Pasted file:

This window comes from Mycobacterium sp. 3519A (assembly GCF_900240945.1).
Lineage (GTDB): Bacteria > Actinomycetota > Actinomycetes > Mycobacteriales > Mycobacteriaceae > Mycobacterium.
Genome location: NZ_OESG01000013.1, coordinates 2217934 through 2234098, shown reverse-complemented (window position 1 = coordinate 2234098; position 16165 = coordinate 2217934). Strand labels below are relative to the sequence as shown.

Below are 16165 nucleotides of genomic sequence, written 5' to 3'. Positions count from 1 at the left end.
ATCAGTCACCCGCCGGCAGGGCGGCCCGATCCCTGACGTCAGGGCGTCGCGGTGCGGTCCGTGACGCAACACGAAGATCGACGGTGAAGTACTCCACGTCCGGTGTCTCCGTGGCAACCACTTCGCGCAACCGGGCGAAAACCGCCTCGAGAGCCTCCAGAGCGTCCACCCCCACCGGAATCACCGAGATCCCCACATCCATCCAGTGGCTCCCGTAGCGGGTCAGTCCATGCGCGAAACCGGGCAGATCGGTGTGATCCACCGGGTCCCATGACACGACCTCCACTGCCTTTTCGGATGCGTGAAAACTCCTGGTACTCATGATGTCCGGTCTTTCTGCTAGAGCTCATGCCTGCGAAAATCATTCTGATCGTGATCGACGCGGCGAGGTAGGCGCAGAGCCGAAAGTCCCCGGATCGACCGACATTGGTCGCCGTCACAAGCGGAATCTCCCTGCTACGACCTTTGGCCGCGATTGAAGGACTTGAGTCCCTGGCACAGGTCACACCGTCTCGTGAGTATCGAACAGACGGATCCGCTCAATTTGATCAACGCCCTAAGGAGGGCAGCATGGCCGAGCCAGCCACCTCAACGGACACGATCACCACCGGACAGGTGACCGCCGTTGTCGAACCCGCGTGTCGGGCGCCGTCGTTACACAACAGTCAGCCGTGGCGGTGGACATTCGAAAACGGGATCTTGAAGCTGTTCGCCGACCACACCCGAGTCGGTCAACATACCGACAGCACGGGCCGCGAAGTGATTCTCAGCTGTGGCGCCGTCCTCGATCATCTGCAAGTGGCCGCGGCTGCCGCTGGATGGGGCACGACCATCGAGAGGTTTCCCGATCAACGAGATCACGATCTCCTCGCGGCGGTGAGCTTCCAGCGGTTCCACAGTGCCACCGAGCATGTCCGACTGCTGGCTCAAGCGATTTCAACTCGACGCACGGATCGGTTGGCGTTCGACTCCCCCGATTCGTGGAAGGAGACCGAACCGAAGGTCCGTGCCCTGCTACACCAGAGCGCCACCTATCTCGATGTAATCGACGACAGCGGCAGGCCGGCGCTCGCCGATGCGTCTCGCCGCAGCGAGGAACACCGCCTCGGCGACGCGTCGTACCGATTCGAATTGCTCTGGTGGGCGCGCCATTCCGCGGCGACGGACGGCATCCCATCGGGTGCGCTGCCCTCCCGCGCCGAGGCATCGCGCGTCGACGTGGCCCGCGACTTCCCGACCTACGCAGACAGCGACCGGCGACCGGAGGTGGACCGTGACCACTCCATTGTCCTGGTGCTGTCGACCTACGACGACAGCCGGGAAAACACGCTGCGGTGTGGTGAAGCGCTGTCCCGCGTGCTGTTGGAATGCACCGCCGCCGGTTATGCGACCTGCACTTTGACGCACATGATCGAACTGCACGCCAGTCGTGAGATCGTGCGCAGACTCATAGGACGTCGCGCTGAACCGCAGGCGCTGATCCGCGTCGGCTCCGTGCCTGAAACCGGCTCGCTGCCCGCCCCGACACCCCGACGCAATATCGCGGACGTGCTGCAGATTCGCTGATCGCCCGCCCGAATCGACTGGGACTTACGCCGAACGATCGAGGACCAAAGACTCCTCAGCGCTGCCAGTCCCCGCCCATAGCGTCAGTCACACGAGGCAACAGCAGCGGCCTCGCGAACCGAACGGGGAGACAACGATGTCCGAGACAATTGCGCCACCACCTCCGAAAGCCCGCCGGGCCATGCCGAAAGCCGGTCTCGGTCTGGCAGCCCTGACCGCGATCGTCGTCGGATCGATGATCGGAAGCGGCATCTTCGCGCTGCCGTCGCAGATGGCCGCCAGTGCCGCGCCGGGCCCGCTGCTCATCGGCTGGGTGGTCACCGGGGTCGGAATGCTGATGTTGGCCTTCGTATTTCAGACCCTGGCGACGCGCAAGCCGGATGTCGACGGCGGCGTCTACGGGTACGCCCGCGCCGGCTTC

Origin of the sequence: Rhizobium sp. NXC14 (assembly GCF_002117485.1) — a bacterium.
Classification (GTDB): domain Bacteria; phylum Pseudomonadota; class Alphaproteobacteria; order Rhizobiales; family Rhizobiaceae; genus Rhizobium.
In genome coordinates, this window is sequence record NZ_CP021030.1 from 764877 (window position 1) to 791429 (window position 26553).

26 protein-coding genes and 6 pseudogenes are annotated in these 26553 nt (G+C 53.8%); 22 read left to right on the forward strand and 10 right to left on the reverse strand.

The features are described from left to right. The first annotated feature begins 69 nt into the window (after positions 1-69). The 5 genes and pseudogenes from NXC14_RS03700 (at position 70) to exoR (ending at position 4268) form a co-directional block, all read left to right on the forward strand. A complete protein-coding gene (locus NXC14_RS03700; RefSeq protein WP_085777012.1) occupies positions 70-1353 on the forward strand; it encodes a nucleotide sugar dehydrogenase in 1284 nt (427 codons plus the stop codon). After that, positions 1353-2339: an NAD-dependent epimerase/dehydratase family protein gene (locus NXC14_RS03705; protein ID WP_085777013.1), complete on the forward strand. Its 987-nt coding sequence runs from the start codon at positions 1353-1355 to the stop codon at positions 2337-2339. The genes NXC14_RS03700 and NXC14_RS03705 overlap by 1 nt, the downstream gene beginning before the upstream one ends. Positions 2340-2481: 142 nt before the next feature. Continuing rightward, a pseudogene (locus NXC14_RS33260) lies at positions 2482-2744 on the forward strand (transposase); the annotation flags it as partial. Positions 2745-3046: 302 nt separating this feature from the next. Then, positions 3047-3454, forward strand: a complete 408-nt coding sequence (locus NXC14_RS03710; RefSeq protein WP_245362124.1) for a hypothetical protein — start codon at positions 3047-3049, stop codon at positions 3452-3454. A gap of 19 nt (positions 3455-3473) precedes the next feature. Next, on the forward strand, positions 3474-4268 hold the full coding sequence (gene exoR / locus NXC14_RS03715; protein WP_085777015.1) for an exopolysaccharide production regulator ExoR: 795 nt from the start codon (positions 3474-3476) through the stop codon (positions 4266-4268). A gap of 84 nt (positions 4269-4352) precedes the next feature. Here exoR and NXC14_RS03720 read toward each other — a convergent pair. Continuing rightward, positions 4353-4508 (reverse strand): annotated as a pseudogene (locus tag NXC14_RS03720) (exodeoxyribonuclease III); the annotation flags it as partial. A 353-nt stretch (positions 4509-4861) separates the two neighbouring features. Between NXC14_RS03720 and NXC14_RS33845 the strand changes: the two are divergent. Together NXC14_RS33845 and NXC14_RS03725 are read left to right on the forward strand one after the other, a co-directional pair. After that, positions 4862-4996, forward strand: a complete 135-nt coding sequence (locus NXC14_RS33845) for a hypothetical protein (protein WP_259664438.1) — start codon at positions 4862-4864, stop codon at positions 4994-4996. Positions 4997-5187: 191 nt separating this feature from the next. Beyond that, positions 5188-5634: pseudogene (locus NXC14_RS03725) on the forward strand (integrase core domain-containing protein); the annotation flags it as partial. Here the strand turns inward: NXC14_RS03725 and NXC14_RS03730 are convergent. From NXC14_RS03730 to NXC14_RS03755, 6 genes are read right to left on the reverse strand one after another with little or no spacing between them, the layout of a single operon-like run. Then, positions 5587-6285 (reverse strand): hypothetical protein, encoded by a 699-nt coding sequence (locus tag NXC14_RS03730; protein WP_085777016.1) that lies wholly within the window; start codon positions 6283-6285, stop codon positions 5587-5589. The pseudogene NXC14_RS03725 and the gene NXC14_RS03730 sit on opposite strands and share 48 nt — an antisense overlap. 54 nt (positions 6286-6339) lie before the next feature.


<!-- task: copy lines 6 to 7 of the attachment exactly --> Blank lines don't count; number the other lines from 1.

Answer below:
Origin of the sequence: Rhizobium sp. NXC14 (assembly GCF_002117485.1) — a bacterium.
Classification (GTDB): domain Bacteria; phylum Pseudomonadota; class Alphaproteobacteria; order Rhizobiales; family Rhizobiaceae; genus Rhizobium.